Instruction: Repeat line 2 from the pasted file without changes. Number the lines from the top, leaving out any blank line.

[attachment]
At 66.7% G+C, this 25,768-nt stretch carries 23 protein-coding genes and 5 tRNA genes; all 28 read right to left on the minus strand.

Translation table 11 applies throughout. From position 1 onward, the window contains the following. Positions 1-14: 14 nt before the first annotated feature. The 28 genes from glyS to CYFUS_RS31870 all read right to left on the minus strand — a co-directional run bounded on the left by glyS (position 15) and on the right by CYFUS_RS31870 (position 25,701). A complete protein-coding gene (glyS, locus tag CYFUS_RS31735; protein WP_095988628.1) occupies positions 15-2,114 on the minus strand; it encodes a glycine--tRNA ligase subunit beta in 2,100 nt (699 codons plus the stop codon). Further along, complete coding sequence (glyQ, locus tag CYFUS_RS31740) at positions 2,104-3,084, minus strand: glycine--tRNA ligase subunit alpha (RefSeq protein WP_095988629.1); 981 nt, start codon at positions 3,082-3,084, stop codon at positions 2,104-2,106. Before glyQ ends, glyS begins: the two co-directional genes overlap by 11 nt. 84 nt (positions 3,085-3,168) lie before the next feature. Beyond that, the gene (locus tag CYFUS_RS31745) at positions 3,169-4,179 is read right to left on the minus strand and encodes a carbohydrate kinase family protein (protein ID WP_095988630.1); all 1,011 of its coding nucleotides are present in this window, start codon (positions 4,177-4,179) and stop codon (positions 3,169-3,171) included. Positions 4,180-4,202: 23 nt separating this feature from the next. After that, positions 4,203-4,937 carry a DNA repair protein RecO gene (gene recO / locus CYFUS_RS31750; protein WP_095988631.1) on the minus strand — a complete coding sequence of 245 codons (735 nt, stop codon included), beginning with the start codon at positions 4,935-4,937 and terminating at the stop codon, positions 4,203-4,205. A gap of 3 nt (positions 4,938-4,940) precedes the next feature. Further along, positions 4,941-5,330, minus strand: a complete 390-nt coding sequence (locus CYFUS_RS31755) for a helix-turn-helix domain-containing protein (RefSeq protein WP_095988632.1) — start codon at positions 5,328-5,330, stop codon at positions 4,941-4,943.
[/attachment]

Translation table 11 applies throughout. From position 1 onward, the window contains the following. Positions 1-14: 14 nt before the first annotated feature. The 28 genes from glyS to CYFUS_RS31870 all read right to left on the minus strand — a co-directional run bounded on the left by glyS (position 15) and on the right by CYFUS_RS31870 (position 25,701). A complete protein-coding gene (glyS, locus tag CYFUS_RS31735; protein WP_095988628.1) occupies positions 15-2,114 on the minus strand; it encodes a glycine--tRNA ligase subunit beta in 2,100 nt (699 codons plus the stop codon). Further along, complete coding sequence (glyQ, locus tag CYFUS_RS31740) at positions 2,104-3,084, minus strand: glycine--tRNA ligase subunit alpha (RefSeq protein WP_095988629.1); 981 nt, start codon at positions 3,082-3,084, stop codon at positions 2,104-2,106. Before glyQ ends, glyS begins: the two co-directional genes overlap by 11 nt. 84 nt (positions 3,085-3,168) lie before the next feature. Beyond that, the gene (locus tag CYFUS_RS31745) at positions 3,169-4,179 is read right to left on the minus strand and encodes a carbohydrate kinase family protein (protein ID WP_095988630.1); all 1,011 of its coding nucleotides are present in this window, start codon (positions 4,177-4,179) and stop codon (positions 3,169-3,171) included. Positions 4,180-4,202: 23 nt separating this feature from the next. After that, positions 4,203-4,937 carry a DNA repair protein RecO gene (gene recO / locus CYFUS_RS31750; protein WP_095988631.1) on the minus strand — a complete coding sequence of 245 codons (735 nt, stop codon included), beginning with the start codon at positions 4,935-4,937 and terminating at the stop codon, positions 4,203-4,205. A gap of 3 nt (positions 4,938-4,940) precedes the next feature. Further along, positions 4,941-5,330, minus strand: a complete 390-nt coding sequence (locus CYFUS_RS31755) for a helix-turn-helix domain-containing protein (RefSeq protein WP_095988632.1) — start codon at positions 5,328-5,330, stop codon at positions 4,941-4,943.